This study aims to explore the impact of school leadership, particularly that of the principal (head teacher), on school improvement in England.
The study adopts a mixed‐methods (MM), longitudinal design to investigate the leadership of a sample of academically effective and improving schools identified from analyses of national assessment and examination data sets. In addition, questionnaire surveys of principals and key staff and 20 qualitative school case studies were conducted. The paper reports results from the questionnaire analyses and changes in measures of school performance over three school years using data from 378 primary and 362 secondary schools. Confirmatory factor analysis and structural equation models (SEM) test direct and indirect effects of school leadership and school and classroom processes in predicting changes in schools' academic results.
The analyses identified robust underlying dimensions of leadership and school and classroom processes and highlighted strategies and actions that school principals and staff had adopted to raise pupil attainment. The SEM models reveal both direct and indirect effects of leadership on a range of school and classroom processes that in turn predicted changes (improvements) in schools' academic performance.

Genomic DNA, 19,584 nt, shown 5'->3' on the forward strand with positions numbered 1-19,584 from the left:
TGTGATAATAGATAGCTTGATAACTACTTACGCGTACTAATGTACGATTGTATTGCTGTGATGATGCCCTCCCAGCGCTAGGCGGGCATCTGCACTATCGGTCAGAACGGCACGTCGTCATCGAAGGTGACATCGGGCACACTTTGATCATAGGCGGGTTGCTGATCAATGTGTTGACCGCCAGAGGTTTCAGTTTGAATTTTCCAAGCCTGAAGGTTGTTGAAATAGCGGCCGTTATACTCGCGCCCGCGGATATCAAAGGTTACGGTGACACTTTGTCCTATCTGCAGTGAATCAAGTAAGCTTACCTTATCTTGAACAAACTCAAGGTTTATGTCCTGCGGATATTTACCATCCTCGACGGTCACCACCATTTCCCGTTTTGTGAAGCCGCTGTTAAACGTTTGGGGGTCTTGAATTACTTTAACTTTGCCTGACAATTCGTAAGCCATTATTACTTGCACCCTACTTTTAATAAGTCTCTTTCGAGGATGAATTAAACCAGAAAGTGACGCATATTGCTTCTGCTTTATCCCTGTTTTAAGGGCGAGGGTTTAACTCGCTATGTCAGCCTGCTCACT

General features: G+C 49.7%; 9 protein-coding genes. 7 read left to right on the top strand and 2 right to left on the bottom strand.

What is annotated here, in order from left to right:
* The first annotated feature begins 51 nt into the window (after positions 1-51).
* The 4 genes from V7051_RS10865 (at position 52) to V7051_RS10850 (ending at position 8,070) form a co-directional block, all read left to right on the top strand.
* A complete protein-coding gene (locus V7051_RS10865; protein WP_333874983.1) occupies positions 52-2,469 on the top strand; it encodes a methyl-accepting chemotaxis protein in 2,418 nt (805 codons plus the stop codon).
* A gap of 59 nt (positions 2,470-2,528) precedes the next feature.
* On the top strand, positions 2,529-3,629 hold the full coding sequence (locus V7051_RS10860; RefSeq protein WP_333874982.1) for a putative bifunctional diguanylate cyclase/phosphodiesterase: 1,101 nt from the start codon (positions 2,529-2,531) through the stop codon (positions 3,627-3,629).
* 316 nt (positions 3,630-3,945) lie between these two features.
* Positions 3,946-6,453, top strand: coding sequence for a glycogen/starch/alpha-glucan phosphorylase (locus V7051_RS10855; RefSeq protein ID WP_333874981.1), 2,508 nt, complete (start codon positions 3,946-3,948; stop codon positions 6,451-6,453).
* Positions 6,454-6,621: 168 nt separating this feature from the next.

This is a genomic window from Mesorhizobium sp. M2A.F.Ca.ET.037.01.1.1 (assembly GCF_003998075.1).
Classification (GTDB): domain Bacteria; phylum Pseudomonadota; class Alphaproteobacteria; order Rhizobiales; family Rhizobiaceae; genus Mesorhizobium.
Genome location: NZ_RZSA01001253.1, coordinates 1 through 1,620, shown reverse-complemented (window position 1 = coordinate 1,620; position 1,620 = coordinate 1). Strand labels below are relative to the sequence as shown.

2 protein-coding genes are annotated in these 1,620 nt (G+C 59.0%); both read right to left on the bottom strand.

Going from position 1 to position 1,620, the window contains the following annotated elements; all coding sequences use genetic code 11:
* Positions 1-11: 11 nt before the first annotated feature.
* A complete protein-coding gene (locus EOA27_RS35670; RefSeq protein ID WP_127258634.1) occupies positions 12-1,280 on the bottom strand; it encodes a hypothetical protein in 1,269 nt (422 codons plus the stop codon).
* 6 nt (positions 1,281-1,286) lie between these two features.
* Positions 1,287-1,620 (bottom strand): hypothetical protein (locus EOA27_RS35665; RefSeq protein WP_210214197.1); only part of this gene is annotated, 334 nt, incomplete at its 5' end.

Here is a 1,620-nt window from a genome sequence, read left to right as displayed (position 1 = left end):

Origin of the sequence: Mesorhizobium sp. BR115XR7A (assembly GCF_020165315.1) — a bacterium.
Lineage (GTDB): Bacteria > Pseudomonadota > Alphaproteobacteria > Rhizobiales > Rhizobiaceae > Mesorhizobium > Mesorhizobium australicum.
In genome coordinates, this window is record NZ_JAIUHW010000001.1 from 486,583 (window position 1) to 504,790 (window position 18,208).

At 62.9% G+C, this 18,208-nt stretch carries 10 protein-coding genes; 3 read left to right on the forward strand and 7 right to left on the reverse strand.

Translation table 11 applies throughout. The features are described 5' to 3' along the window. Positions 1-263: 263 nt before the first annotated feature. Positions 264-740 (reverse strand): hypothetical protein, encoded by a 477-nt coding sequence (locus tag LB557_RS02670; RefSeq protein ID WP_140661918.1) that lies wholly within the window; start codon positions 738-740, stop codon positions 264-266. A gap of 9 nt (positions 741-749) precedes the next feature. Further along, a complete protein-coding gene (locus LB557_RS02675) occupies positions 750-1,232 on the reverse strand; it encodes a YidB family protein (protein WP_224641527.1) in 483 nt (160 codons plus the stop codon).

This original empirical study presents new results on the leadership of a large sample of effective and improving primary and secondary schools in England. A dynamic model is presented predicting changes in schools' academic performance over three years and identifying direct effects of leadership on school and classroom processes and indirect effects on improvements in schools' academic results.
Sammons, P., Gu, Q., Day, C. and Ko, J. (2011), "Exploring the impact of school leadership on pupil outcomes", International Journal of Educational Management, Vol. 25 No. 1, pp. 83-101. https://doi.org/10.1108/09513541111100134Download as .RIS
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